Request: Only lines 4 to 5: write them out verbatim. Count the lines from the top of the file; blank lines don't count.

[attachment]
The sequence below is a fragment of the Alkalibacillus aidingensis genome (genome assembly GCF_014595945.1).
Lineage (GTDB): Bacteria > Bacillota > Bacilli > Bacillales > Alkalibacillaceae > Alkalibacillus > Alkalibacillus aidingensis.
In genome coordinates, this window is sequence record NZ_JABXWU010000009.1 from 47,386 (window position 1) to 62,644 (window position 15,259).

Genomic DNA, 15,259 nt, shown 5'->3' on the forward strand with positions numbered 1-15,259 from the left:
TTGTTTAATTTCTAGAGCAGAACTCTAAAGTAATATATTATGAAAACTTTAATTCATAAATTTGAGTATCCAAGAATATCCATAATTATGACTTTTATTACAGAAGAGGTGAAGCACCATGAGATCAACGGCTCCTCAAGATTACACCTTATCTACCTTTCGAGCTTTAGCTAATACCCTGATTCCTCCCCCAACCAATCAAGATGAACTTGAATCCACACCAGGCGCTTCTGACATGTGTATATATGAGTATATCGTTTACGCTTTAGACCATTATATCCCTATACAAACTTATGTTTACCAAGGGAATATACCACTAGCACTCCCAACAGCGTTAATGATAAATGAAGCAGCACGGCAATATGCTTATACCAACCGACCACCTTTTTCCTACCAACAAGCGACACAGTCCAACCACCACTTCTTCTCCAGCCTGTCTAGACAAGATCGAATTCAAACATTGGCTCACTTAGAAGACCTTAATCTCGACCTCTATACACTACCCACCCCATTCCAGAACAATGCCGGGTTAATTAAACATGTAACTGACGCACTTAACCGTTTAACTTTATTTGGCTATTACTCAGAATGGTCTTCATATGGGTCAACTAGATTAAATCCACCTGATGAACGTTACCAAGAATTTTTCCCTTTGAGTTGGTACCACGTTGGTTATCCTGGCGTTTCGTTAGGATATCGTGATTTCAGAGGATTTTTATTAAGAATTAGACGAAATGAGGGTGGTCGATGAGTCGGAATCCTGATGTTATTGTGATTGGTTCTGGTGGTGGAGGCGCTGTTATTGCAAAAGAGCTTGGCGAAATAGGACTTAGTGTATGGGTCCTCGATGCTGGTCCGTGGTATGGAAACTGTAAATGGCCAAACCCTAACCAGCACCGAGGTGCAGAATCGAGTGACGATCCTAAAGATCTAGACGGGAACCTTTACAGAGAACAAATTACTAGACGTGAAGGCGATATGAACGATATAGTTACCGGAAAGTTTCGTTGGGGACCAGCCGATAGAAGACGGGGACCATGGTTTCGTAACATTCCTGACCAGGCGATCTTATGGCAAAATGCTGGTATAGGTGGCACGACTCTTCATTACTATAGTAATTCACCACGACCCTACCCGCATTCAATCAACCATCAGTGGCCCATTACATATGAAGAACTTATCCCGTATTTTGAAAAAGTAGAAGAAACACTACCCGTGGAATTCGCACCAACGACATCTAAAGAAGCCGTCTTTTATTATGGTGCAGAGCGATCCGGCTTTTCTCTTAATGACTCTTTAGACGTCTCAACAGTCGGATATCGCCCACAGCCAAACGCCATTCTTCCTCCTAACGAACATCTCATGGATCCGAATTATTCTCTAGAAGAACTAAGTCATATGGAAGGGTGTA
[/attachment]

Genomic DNA, 15,259 nt, shown 5'->3' on the forward strand with positions numbered 1-15,259 from the left:
TTGTTTAATTTCTAGAGCAGAACTCTAAAGTAATATATTATGAAAACTTTAATTCATAAATTTGAGTATCCAAGAATATCCATAATTATGACTTTTATTACAGAAGAGGTGAAGCACCATGAGATCAACGGCTCCTCAAGATTACACCTTATCTACCTTTCGAGCTTTAGCTAATACCCTGATTCCTCCCCCAACCAATCAAGATGAACTTGAATCCACACCAGGCGCTTCTGACATGTGTATATATGAGTATATCGTTTACGCTTTAGACCATTATATCCCTATACAAACTTATGTTTACCAAGGGAATATACCACTAGCACTCCCAACAGCGTTAATGATAAATGAAGCAGCACGGCAATATGCTTATACCAACCGACCACCTTTTTCCTACCAACAAGCGACACAGTCCAACCACCACTTCTTCTCCAGCCTGTCTAGACAAGATCGAATTCAAACATTGGCTCACTTAGAAGACCTTAATCTCGACCTCTATACACTACCCACCCCATTCCAGAACAATGCCGGGTTAATTAAACATGTAACTGACGCACTTAACCGTTTAACTTTATTTGGCTATTACTCAGAATGGTCTTCATATGGGTCAACTAGATTAAATCCACCTGATGAACGTTACCAAGAATTTTTCCCTTTGAGTTGGTACCACGTTGGTTATCCTGGCGTTTCGTTAGGATATCGTGATTTCAGAGGATTTTTATTAAGAATTAGACGAAATGAGGGTGGTCGATGAGTCGGAATCCTGATGTTATTGTGATTGGTTCTGGTGGTGGAGGCGCTGTTATTGCAAAAGAGCTTGGCGAAATAGGACTTAGTGTATGGGTCCTCGATGCTGGTCCGTGGTATGGAAACTGTAAATGGCCAAACCCTAACCAGCACCGAGGTGCAGAATCGAGTGACGATCCTAAAGATCTAGACGGGAACCTTTACAGAGAACAAATTACTAGACGTGAAGGCGATATGAACGATATAGTTACCGGAAAGTTTCGTTGGGGACCAGCCGATAGAAGACGGGGACCATGGTTTCGTAACATTCCTGACCAGGCGATCTTATGGCAAAATGCTGGTATAGGTGGCACGACTCTTCATTACTATAGTAATTCACCACGACCCTACCCGCATTCAATCAACCATCAGTGGCCCATTACATATGAAGAACTTATCCCGTATTTTGAAAAAGTAGAAGAAACACTACCCGTGGAATTCGCACCAACGACATCTAAAGAAGCCGTCTTTTATTATGGTGCAGAGCGATCCGGCTTTTCTCTTAATGACTCTTTAGACGTCTCAACAGTCGGATATCGCCCACAGCCAAACGCCATTCTTCCTCCTAACGAACATCTCATGGATCCGAATTATTCTCTAGAAGAACTAAGTCATATGGAAGGGTGTA